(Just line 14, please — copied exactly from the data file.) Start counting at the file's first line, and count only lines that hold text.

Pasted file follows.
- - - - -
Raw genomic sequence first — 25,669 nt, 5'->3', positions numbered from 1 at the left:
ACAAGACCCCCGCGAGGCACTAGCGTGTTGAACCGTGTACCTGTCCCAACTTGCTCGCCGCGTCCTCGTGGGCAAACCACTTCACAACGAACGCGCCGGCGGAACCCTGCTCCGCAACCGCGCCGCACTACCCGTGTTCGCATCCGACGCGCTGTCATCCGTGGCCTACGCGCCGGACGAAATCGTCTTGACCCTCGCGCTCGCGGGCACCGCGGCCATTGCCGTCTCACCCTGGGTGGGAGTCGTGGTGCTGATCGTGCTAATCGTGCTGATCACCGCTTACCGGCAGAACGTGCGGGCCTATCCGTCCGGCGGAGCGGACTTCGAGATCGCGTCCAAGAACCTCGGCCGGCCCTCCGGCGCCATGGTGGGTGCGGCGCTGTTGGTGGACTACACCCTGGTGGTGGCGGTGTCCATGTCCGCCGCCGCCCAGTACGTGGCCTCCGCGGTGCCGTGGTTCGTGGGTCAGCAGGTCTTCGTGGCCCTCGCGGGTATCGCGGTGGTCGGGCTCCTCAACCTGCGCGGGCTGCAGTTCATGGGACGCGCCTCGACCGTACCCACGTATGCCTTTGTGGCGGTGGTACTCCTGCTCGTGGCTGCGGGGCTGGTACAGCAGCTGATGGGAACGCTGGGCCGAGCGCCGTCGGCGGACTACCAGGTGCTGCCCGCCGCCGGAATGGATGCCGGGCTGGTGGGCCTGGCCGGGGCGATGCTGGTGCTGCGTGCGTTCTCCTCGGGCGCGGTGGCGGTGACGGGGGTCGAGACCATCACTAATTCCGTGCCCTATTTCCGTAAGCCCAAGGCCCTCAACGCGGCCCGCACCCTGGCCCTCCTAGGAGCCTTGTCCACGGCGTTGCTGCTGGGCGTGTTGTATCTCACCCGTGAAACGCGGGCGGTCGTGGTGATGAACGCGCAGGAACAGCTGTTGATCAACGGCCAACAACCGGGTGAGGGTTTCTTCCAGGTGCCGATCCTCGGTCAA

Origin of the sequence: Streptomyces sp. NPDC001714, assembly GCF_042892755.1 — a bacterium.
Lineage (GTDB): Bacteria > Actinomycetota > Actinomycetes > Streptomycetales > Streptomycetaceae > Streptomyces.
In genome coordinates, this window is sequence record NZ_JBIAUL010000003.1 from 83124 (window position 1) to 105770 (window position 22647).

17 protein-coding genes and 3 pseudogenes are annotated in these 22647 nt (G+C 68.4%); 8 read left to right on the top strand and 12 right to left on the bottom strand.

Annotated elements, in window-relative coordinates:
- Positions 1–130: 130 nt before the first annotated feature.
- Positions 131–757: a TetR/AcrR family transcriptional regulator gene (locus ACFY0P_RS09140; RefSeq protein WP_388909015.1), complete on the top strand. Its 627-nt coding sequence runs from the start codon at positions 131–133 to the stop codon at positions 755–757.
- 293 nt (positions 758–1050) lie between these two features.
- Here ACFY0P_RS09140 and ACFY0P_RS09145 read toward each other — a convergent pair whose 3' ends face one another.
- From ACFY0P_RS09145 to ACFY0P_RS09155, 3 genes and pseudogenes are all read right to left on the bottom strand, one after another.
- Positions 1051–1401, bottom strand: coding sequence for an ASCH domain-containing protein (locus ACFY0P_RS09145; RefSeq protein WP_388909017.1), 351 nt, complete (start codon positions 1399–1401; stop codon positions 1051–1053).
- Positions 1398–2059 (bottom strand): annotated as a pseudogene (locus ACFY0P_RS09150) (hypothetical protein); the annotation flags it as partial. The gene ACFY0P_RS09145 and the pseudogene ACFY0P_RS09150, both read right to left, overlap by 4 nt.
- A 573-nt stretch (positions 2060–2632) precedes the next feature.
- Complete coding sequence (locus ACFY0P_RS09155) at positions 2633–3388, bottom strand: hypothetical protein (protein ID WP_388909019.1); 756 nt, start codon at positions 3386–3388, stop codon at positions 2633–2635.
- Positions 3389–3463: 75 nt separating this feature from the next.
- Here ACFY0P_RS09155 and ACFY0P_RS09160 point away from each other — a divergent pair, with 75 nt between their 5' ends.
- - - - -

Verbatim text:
- Positions 1398–2059 (bottom strand): annotated as a pseudogene (locus ACFY0P_RS09150) (hypothetical protein); the annotation flags it as partial. The gene ACFY0P_RS09145 and the pseudogene ACFY0P_RS09150, both read right to left, overlap by 4 nt.